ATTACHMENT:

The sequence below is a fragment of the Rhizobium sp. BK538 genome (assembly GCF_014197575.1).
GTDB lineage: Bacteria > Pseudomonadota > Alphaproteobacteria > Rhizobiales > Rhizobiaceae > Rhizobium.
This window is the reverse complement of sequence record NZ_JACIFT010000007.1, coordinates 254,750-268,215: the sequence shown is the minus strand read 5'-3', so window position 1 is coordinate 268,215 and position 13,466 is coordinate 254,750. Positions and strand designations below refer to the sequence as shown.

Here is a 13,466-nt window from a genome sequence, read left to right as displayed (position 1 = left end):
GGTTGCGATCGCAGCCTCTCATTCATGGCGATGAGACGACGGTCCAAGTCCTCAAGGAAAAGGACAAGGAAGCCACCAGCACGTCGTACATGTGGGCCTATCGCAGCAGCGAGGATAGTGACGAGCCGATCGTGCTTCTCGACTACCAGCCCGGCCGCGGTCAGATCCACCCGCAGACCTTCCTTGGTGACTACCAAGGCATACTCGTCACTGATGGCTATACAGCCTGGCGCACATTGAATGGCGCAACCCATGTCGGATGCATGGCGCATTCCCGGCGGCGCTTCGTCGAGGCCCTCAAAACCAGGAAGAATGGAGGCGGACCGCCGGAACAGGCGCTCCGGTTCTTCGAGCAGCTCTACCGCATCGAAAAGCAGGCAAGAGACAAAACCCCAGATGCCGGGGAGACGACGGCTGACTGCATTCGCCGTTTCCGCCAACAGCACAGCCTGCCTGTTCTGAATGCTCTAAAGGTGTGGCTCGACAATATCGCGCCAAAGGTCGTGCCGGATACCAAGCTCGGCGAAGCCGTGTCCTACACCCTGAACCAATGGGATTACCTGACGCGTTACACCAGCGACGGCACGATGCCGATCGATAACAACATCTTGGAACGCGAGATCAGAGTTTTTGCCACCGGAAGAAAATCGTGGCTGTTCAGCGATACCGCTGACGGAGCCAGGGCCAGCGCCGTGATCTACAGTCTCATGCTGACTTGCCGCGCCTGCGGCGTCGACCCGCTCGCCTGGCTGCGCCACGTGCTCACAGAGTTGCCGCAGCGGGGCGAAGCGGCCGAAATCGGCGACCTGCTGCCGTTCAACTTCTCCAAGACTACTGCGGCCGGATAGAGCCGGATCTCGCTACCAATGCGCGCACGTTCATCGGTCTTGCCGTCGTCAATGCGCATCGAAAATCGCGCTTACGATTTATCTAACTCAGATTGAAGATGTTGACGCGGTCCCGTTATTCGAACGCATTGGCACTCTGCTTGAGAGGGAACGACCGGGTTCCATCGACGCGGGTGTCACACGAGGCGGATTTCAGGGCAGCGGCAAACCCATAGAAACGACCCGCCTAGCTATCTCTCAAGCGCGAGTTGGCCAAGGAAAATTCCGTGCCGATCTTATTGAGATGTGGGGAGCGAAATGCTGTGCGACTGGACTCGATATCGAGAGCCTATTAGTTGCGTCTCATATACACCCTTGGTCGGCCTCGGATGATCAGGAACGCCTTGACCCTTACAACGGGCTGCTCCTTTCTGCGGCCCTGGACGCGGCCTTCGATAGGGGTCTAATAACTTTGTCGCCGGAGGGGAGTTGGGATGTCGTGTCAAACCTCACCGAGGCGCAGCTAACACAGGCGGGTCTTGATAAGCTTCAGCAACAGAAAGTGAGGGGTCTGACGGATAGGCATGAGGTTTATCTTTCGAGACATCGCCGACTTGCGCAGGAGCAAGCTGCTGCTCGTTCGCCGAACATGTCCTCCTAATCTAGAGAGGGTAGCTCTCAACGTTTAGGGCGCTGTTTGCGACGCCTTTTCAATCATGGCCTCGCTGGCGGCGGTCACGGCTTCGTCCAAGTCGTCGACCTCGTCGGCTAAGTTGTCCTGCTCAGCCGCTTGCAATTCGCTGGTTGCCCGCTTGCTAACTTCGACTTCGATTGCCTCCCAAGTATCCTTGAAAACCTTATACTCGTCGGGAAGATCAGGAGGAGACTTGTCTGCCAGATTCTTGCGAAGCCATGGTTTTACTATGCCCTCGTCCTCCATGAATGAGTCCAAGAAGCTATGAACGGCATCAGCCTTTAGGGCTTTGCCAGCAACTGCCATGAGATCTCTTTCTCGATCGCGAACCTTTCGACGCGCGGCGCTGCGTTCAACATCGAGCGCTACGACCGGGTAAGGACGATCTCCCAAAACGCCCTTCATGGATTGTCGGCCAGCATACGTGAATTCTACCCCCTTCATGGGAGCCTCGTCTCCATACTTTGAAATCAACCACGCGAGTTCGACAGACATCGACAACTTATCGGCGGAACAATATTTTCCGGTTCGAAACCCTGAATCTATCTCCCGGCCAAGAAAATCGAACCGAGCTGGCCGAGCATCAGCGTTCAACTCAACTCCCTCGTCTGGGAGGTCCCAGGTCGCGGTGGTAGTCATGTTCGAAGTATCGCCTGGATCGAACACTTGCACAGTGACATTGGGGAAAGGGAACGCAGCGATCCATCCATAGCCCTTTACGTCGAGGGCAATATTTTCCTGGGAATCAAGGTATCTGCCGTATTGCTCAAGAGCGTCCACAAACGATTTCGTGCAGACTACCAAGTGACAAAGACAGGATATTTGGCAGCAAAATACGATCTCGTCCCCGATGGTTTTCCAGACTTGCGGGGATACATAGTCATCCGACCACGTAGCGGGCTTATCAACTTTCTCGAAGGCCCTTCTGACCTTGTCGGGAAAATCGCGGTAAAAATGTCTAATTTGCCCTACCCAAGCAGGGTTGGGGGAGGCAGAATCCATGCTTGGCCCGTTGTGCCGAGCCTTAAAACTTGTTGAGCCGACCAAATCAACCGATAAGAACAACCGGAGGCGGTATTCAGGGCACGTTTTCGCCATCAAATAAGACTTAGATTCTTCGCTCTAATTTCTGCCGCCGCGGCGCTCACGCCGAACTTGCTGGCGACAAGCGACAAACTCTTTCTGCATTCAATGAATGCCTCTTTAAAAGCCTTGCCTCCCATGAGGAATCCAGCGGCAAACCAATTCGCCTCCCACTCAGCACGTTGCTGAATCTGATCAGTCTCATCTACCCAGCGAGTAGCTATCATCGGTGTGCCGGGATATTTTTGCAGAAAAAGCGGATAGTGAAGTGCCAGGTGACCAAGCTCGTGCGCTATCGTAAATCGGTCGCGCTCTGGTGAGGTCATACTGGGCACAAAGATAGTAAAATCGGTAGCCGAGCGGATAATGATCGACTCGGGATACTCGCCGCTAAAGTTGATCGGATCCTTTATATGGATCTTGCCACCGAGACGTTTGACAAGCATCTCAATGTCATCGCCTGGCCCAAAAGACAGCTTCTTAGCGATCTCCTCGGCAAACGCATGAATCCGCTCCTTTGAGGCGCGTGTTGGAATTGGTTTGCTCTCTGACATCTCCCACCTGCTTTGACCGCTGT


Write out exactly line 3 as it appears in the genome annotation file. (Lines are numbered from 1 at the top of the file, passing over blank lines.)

This window is the reverse complement of sequence record NZ_JACIFT010000007.1, coordinates 254,750-268,215: the sequence shown is the minus strand read 5'-3', so window position 1 is coordinate 268,215 and position 13,466 is coordinate 254,750. Positions and strand designations below refer to the sequence as shown.